It’s disappointing when I turn on my laptop and I don’t have any new spam. Just a bunch of emails that I don’t bother to read anymore. Sorry Academica’s Top Ten, but you’ve never offered me any health advice. Like, “Eat pill once a day and BREAK THROUGH WALL!!!”
I’m even getting investment offers and financial advice from complete strangers.
“Hello good sir. My name is Arthur Fowling and I am searching for an investment partner in my lucrative new business venture…”
By the way Arthur, the only people who say “Good sir” are characters from “A Tale of Two Cities” and “Sherlocke Holmes.” It’s about 200 years out of date.
“Greetings from the Gmail team. We are in the process of deleting inactive accounts due to bandwidth limitations. If you do not want your account to be discontinued, please fill in the form below.”
3) PIN number
4) Credit card information
5) A photo of yourself, so we can include your picture in our annually published book, “People who actually sent us their credit card information and PIN number.”
…until next semester.
I still have two exams before Christmas vacation. I’ve got six chapters of my microbiology textbook to read before Friday, and I’m trying to not even think about history. But ever since last Thursday, life has been worth living again.
Organic chemistry is finished. Gone. Forever.
Until next semester. When I have Organic Chemistry Part 2.
Making the complicated science accessible to millions
Every once in a while my microbiology textbook shares a vaguely interesting fact that (almost) makes it worth reading. Like the fact that certain species of bacteria can be found 4,700 feet underground.
Sometimes my history textbook can be interesting. A Minoan palace that dates back to 1500 BCE featured indoor plumbing.
But there are absolutely no redeeming qualities to my Organic Chemistry textbook. Here are some of the organic molecules mentioned in the textbook:
Those are real names. Seriously.
Another problem: some of the names are way too similar. Certain types of molecules are called “alkanes.” Some are called “alkenes.” Others are called “alkynes.” Then there are ethers and esters. Amines and amides.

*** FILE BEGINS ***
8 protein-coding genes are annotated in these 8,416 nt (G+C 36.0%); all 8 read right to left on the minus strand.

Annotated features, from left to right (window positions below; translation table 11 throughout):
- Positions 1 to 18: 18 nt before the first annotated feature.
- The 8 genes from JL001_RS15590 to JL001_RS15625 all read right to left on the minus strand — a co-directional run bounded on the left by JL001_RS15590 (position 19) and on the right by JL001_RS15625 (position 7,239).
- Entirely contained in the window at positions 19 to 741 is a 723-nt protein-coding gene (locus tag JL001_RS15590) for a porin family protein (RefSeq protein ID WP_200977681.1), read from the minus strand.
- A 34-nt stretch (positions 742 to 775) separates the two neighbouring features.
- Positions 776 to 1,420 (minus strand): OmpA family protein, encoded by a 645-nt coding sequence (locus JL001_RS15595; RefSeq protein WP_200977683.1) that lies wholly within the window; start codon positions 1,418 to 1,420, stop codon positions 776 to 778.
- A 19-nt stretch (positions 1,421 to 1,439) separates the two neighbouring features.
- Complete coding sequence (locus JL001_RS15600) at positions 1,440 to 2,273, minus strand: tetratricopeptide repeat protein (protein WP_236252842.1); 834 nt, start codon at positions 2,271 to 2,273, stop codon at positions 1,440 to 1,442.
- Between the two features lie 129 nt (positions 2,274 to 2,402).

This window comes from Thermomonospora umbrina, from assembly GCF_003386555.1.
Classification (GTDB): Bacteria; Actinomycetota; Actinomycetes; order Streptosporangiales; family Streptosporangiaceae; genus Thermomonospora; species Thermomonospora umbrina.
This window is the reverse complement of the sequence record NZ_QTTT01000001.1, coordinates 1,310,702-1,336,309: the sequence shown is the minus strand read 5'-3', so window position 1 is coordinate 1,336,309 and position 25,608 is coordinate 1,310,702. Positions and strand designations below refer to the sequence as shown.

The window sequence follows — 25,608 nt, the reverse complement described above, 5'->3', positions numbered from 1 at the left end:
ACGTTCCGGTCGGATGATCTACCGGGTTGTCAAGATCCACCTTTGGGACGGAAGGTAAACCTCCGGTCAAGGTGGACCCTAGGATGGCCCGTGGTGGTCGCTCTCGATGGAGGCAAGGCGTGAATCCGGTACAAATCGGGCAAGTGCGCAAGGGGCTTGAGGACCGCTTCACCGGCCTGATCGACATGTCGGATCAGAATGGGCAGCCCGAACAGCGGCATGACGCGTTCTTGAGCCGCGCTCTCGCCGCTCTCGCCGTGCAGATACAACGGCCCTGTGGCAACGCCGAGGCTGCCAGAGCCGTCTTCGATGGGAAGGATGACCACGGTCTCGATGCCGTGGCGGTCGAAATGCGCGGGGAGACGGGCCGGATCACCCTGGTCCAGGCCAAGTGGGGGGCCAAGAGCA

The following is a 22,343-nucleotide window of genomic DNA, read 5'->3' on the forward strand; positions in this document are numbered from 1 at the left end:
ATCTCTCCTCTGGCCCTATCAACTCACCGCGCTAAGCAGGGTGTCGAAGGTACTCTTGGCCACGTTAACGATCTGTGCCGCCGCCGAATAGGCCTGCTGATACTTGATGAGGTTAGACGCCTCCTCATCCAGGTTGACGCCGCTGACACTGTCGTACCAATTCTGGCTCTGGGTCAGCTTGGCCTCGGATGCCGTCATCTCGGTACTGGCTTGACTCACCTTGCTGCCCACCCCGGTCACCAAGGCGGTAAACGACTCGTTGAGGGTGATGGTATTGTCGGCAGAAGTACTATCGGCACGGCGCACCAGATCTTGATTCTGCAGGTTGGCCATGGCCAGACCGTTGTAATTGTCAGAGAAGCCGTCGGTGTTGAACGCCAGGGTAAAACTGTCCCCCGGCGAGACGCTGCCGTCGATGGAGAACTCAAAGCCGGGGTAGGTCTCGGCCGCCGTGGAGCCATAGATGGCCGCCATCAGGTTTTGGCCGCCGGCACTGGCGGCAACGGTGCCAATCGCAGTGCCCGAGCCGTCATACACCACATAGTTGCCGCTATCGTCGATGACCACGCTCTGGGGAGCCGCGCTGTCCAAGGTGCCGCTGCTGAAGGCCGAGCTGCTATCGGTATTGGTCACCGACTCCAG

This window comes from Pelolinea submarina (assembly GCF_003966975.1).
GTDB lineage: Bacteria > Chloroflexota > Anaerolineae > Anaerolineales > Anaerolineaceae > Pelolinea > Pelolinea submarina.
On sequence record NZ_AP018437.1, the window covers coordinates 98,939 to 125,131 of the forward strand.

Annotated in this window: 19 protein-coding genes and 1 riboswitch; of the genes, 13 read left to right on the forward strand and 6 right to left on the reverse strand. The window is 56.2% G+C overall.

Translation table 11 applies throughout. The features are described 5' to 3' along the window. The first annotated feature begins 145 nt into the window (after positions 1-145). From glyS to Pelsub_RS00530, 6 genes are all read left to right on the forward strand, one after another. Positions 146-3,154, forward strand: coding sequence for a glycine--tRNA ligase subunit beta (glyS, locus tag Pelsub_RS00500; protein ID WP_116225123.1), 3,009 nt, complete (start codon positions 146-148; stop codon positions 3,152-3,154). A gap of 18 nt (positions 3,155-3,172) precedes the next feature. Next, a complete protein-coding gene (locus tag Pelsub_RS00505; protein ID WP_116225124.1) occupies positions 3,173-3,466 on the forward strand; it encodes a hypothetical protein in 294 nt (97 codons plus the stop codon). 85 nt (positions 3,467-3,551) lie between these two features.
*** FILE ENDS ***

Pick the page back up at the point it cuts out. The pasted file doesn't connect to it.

Wouldn’t it be a whole lot easier if organic molecules were named the same way hurricanes are? As in “Chemical Bob” or “Chemical Irene”?
Of course, considering that there are tens of millions of organic molecules, we might start running out of names. Or at the very least, we might have to start using wimpy names. Like “Chemical Lawrence” or “Chemical Stuart.”
But there is an alternative. It’s a naming system that would be easy to learn and intuitive to use. Heck, it would transform Organic Chemistry. Instead of being universally hated, it would be an accessible and manageable course.
The new system: naming organic molecules after Pokemon.
It’s a tried-and-true method. For the past decade, millions of kids under the age of 12 have been able to memorize the names of thousands of Pokemon. And they can pronounce them perfectly, too. Why shouldn’t it work for Organic Chemistry?
There would be no such thing as “1,2-Dibromobenzene” or “1-Chloro-3-ethylbenzene.”Students wouldn’t have to learn names like “N-Phenylacetamide” or “1-(1,1-Dimethylethyl)-3-nitrobenzene.”
Instead, they would be memorizing “Charmander” and “Pikachu.”
Yup, easy peasy.
H1N1 virus targets young adults, universities preparing for rapid spread